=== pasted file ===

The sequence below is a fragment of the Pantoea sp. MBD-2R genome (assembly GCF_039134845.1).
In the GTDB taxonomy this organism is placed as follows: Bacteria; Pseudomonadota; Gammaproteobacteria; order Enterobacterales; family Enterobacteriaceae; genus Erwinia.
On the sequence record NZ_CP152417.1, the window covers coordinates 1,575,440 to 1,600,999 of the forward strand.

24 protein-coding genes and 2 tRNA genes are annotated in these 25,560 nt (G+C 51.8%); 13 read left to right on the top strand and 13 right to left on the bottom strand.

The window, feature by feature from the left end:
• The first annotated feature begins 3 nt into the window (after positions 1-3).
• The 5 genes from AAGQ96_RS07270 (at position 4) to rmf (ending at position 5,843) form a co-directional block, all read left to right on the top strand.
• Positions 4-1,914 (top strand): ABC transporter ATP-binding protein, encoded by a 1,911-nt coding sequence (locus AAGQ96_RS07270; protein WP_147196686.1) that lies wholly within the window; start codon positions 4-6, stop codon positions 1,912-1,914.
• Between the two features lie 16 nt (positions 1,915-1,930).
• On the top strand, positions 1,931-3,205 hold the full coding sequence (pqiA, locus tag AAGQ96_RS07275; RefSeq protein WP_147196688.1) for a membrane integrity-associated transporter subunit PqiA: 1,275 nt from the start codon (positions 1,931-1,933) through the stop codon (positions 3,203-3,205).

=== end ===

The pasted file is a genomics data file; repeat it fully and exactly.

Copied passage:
The sequence below is a fragment of the Pantoea sp. MBD-2R genome (assembly GCF_039134845.1).
In the GTDB taxonomy this organism is placed as follows: Bacteria; Pseudomonadota; Gammaproteobacteria; order Enterobacterales; family Enterobacteriaceae; genus Erwinia.
On the sequence record NZ_CP152417.1, the window covers coordinates 1,575,440 to 1,600,999 of the forward strand.

24 protein-coding genes and 2 tRNA genes are annotated in these 25,560 nt (G+C 51.8%); 13 read left to right on the top strand and 13 right to left on the bottom strand.

The window, feature by feature from the left end:
• The first annotated feature begins 3 nt into the window (after positions 1-3).
• The 5 genes from AAGQ96_RS07270 (at position 4) to rmf (ending at position 5,843) form a co-directional block, all read left to right on the top strand.
• Positions 4-1,914 (top strand): ABC transporter ATP-binding protein, encoded by a 1,911-nt coding sequence (locus AAGQ96_RS07270; protein WP_147196686.1) that lies wholly within the window; start codon positions 4-6, stop codon positions 1,912-1,914.
• Between the two features lie 16 nt (positions 1,915-1,930).
• On the top strand, positions 1,931-3,205 hold the full coding sequence (pqiA, locus tag AAGQ96_RS07275; RefSeq protein WP_147196688.1) for a membrane integrity-associated transporter subunit PqiA: 1,275 nt from the start codon (positions 1,931-1,933) through the stop codon (positions 3,203-3,205).